Ibn Is-haq conveyed that Al-Zuhri would teach knowledge, and then afterwards end his gathering by saying, “Bring forth your humour. Bring forth your poetry. Engage in some of what amuses you and increases your jovial mood, for the ears are no longer absorbing (serious knowledge) and the hearts are unstable.” Malik ibn Dinar said, “When people before you got weary of serious talk, they would say, ‘the ears are desorbing and the hearts are sour, so bring forth your funny stories.'” Abu Zayd said that his father told him, “Ataa’ ibn Yasar would talk to me and Abu Hazim until we would weep; then he would (lighten the mood by) talk to us until we would laugh.” Then he added, “Once like this, and once like that.” [4]

A man once said to Sufyan ibn ‘Uyaynah:

المزاح هجنة أي مستنكر! فأجابه قائلاً : بل هو سنة ولكن لمن يُحسنه ويضعه في موضعه

“Al-Mazâh is faulty and should be denounced.” He replied, “Rather it is Sunnah, but only for those who know how to perfect it (and use it) at the appropriate time.” [5]


May Allah grant us a good clean sense of humour that strengthens bonds and makes people smile, for indeed putting a smile on the face of your brother is an easy charity.



[1] Al-Tirmidhi, 2305; graded as hasan by Al-Albani in ‘Saheeh al-Jaami’, 7435
[2] ‘Rawdatul Uqala’ (p.81)
[3] Rawdatul Uqala’, 1/80

[4] See Ibn Al-Jawzi, ‘Akhbar al-Hamqa’ for more on the suject matter
[5] Hilyat al-Awliya,


When Silence is Golden 🔸

بسم الله الرحمن الرحيم


From the noble jawaami’ul kalim (concise speech [with expansive meaning]) of the Messenger of Allah ﷺ is the renowned hadeeth:

من كان يؤمن بالله واليوم الآخر، فليقل خيرًا، أو ليصمت

He who believes in Allah and the Last Day must either speak good or remain silent. ❞ [1]

Ibn Hibban said in his ‘Rawdatul ‘Uqala’:

الواجب على العاقل أن يلزم الصمت إلى أن يلزمه التكلم فما أكثر من ندم إذا نطق وأقل من يندم إذا سكت وأطول الناس شقاء وأعظمهم بلاء من ابتلى بلسان مطلق وفؤاء مطبق

“It is incumbent on the intelligent (and wise person) to (maintain the need of) remaining silent than having to speak. Because much remorse lies in uttering speech, while there’s less regret if one is silent. People’s misery is lengthened and greatly afflicted by their calamitous tongues… “ [2]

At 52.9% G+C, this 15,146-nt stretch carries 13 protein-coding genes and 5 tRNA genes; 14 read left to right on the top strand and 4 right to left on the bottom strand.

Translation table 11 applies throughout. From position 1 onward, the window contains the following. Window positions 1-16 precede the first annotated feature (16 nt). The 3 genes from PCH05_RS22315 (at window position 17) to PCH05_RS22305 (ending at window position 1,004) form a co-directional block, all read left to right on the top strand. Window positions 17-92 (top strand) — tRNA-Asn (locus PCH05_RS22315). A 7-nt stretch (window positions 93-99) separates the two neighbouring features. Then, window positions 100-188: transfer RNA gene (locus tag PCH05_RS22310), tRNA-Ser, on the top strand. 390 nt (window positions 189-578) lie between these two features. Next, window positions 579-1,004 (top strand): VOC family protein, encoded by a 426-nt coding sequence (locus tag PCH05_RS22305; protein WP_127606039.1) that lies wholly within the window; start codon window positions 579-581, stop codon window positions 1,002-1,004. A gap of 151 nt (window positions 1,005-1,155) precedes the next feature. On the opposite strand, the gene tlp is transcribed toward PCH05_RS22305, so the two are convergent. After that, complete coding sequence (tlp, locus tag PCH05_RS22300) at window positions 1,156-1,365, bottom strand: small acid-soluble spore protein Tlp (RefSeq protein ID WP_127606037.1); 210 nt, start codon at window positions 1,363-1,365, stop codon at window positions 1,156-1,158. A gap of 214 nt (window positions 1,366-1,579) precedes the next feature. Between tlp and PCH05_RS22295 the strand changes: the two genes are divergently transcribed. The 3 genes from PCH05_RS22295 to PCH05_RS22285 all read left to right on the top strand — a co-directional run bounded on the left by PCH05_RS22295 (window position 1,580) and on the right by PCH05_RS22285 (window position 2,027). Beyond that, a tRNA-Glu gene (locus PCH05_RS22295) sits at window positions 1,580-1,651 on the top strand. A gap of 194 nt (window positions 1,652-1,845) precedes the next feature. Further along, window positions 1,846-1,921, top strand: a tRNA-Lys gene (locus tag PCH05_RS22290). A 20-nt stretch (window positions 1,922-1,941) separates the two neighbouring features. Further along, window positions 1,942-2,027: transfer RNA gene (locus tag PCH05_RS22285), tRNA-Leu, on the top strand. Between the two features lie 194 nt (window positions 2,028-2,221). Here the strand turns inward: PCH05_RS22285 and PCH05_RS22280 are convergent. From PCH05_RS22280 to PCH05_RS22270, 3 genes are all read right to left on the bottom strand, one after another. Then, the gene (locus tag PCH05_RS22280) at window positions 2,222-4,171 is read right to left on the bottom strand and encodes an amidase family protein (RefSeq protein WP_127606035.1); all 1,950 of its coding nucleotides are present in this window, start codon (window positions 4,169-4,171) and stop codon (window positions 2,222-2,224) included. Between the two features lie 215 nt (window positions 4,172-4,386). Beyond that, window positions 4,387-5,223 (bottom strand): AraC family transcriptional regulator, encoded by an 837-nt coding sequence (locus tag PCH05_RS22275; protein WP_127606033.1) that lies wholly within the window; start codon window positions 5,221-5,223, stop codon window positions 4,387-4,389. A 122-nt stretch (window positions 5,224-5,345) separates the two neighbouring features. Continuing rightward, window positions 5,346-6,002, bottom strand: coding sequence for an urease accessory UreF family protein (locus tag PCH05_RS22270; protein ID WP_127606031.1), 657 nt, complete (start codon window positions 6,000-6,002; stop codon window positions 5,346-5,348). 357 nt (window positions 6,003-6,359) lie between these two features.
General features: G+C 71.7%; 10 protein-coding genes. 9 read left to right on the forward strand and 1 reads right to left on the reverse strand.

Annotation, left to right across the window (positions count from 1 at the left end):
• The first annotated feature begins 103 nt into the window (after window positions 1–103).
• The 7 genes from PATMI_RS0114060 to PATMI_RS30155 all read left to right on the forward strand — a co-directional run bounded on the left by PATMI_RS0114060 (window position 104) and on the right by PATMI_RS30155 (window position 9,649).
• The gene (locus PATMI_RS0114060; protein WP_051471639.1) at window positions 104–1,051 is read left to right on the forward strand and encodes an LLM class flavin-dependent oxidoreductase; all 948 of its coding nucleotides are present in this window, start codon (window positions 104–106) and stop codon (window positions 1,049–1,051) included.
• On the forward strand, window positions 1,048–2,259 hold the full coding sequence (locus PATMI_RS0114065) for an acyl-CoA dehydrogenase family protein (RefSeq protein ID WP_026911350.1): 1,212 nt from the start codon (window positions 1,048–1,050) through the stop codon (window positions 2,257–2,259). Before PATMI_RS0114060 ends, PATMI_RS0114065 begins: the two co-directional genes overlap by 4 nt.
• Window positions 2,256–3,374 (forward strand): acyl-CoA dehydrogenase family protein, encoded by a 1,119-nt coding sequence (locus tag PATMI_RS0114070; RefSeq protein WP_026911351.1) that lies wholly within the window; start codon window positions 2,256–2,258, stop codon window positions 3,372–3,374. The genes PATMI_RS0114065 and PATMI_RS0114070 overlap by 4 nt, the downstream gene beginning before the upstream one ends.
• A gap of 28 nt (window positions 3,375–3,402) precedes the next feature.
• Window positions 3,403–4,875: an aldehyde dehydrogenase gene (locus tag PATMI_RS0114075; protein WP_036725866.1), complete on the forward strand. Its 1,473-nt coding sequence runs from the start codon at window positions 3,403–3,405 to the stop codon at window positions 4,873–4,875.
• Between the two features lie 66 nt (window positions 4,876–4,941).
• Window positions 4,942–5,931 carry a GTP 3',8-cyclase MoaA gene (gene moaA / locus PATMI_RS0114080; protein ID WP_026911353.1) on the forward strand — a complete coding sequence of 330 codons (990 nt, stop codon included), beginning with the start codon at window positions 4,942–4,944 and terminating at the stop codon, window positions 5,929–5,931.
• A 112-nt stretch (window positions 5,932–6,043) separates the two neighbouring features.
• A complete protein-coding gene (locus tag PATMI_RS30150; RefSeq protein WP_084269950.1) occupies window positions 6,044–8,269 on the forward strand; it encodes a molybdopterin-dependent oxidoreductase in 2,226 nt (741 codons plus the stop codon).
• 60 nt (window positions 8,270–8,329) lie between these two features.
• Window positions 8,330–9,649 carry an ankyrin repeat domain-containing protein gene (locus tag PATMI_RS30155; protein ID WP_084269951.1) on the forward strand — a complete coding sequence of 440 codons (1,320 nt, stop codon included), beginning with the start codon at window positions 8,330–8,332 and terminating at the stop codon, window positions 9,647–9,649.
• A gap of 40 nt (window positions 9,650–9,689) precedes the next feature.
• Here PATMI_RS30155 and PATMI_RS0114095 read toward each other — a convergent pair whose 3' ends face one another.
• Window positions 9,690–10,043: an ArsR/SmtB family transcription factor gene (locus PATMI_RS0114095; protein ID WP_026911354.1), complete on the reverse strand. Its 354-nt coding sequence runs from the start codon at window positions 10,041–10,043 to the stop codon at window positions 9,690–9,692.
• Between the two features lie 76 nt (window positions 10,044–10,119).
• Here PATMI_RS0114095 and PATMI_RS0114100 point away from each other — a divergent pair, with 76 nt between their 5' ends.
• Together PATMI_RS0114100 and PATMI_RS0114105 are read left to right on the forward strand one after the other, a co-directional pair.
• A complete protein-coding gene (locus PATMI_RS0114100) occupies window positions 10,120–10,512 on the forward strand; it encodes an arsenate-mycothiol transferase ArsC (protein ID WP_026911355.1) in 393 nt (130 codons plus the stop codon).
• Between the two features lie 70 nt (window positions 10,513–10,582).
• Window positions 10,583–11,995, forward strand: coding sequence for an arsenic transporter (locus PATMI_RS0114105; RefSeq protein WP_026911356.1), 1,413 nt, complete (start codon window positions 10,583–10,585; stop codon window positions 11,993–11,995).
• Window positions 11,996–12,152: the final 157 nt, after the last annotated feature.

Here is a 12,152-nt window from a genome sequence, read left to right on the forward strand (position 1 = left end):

Thus, much of people’s sins are borne from the tongue, and many trespasses are carried out due to unnecessarily long periods of (social) gatherings. It’s prudent to conclude your gatherings swiftly and end with virtuous words, otherwise curiosities settle in. Imam al-Zuhri said:

إذا طال المجلس كان للشيطان فيه نصيب

“If your gatherings become long, shaytan then takes his share from them.” [3]

Ibn Taymiyyah highlighted a basic outline of how to assess one’s need to speak. He said:

‏التكلّم بالخير خيرٌ من السكوت عنه والصمتُ عن الشرِّ خيرٌ من التكلّم به

“To speak well is better than remaining silent (about something), and keeping silent from (uttering) evil is better than speaking (about it).” [4]

When we have nothing of benefit to say, silence is golden. Mu’ad ibn Jabal asked the Prophet ﷺ to inform him of good deeds that would admit him into Paradise and distance him from the Hellfire. The Prophet ﷺ mentioned to him the virtues of many good deeds, and then added, “Shall I inform you of the foundation of all of that?” He took hold of his tongue and said, “Restrain yourself from this.”

Mu’adh asked, “O Prophet of Allah! Are we held to task for the things that we say?” The Prophet ﷺ replied:

ثَكِلَتْكَ أُمُّكَ يَا مُعَاذُ ، وَهَلْ يَكُبُّ النَّاسَ فِي النَّارِ عَلَى وُجُوهِهِمْ أَوْ عَلَى مَنَاخِرِهِمْ إِلا حَصَائِدُ أَلْسِنَتِهِمْ ؟

May your mother be bereaved of you, O Mu’adh! Does anything cause people to fall headlong into the Hellfire except the harvests of their tongues? ❞ [5]


May Allah grant us wisdom and foresight in weighing the benefits of advantages when considering to speak or remain silent. Ameen.



[1] Agreed upon
[2] Rawdatul ‘Uqala’ (1/47)
[3] Hilyat al-Awliya’, 1/366 (#1413)
[4] Majmu’ al-Fatawa (25/158)
[5] Al-Tirmidhi, 2616; who graded it hasan saheeh